I am starting to realise that the frequency of such magical weeks of game viewing is about once every nine years for me. Before you start thinking that this means our game viewing is erratic, the magic factor comes in when the bush (and in this case Jack, our master tracker) deliver exactly what the guests are looking for. And, before you start also thinking that we don’t always deliver what is requested, one has to bear in mind that my guests this week had a stupidly impossible wish list for their visit to the Timbavati.
With our guests being almost exclusively South African at the moment and as a result, generally quite experienced safari-goers, the requests to see uniquely African animals like zebras, giraffes, hippos and the Big 5 are not as frequent as they are for first-time visitors. As guides, we now get asked to find honey badgers, porcupines and other (near) impossible species like serval, pangolin and aardvark. The list for my guests this week was one of those – cheetah, wild dogs, aardvark, pangolin and caracal. Phew! By the end of the week, according to my university standards, Jack and I had achieved a distinction and shown the guests 80 percent of their “requested” animals! We have two days to complete the list, but you will have to check back next week to see if we managed to do it…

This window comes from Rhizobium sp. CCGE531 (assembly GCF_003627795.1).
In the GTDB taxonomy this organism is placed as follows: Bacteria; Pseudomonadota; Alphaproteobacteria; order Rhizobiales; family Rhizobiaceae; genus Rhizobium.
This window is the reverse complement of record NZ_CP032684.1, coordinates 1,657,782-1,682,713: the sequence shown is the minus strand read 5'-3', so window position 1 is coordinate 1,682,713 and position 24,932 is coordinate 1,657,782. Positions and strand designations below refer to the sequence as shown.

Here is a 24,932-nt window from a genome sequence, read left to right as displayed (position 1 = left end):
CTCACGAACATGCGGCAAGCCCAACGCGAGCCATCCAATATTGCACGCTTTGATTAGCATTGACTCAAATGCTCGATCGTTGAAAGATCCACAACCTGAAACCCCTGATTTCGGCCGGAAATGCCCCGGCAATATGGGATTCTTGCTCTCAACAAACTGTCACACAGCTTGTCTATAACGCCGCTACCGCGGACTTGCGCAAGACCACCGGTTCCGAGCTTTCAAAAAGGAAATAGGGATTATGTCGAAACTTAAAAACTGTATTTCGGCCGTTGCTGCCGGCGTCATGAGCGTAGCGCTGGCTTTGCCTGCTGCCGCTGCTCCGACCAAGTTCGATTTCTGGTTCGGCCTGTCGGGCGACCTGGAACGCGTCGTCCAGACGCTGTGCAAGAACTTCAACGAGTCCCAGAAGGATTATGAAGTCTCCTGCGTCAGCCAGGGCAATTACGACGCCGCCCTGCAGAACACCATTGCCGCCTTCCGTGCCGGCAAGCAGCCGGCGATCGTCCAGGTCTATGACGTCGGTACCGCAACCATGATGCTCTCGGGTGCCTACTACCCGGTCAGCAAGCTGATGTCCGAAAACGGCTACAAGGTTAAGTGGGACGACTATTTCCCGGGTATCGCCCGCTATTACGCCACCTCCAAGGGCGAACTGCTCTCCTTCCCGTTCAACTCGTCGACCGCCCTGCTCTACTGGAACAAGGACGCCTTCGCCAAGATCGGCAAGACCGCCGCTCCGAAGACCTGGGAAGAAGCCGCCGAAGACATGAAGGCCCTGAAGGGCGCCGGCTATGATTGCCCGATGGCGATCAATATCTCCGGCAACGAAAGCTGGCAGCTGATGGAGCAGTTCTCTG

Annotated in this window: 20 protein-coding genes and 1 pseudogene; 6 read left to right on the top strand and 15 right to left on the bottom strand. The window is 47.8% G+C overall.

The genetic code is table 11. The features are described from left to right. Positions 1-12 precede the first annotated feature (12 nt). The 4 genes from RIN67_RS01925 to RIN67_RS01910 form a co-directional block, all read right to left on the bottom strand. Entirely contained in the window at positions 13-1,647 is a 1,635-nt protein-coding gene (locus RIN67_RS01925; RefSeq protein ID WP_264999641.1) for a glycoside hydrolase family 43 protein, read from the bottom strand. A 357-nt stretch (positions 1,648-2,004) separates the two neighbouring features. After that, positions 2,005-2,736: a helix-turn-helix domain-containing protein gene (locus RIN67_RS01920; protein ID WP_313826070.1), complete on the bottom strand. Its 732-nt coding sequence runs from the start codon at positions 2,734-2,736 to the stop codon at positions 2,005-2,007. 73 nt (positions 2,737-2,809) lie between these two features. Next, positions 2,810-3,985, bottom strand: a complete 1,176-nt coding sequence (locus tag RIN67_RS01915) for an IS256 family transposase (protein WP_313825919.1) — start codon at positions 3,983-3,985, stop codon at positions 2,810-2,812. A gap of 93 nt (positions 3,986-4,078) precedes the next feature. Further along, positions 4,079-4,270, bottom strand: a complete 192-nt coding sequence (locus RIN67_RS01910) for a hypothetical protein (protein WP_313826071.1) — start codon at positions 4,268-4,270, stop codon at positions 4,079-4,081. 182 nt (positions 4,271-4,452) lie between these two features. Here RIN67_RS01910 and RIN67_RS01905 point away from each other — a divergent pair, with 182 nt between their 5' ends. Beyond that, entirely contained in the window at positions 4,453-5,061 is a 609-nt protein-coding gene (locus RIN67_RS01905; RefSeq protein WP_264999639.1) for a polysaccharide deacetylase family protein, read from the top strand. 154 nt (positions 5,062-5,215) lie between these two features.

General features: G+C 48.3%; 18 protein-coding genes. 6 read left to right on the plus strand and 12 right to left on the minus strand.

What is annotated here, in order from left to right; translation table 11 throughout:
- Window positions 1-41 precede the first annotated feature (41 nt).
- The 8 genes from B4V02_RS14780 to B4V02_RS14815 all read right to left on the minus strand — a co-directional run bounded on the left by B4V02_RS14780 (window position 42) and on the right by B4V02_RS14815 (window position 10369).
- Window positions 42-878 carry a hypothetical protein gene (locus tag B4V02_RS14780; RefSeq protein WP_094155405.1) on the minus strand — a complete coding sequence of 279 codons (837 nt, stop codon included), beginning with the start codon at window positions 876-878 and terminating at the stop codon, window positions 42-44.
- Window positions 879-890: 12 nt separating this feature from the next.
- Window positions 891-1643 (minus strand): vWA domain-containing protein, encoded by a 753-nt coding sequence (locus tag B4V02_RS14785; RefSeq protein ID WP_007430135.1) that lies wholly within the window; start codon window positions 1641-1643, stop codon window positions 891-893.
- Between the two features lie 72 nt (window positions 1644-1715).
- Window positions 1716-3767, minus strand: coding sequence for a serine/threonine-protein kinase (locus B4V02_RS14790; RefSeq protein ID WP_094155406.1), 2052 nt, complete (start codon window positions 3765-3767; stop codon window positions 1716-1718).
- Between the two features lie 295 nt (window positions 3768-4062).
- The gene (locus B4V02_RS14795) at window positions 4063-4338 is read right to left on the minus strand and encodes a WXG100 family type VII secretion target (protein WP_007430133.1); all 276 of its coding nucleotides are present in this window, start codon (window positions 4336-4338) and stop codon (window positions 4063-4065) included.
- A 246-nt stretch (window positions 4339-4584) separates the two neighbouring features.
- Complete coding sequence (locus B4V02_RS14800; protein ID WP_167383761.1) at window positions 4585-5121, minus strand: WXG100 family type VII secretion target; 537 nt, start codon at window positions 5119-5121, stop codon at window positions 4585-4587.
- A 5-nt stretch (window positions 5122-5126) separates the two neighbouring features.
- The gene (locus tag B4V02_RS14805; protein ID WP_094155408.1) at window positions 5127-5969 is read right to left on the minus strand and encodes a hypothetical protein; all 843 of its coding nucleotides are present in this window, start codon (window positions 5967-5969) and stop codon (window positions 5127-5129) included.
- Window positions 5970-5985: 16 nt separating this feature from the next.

The week started off on a good foot. After the first drive, we had ticked off sightings of buffalo bulls, elephants, rhinos and six members of the Giraffe Pride of lions. Having travelled to the western parts of the concession for fear that the River Pride could go walk about again, we needn’t have worried, as Ginger found them whilst we were with the Giraffe Pride. Then, the next morning, we helped track the pride and found all of them together in the east; two pairs of lions were busy mating and the others were resting off their fat-bellies. That evening, they serenaded us with their roars, and the pride remained in the area for much of the rest of the week as the honeymooners continued their business, which provided some great viewing. Later in the week, the trackers found the Giraffe Pride again, in our western sector this time.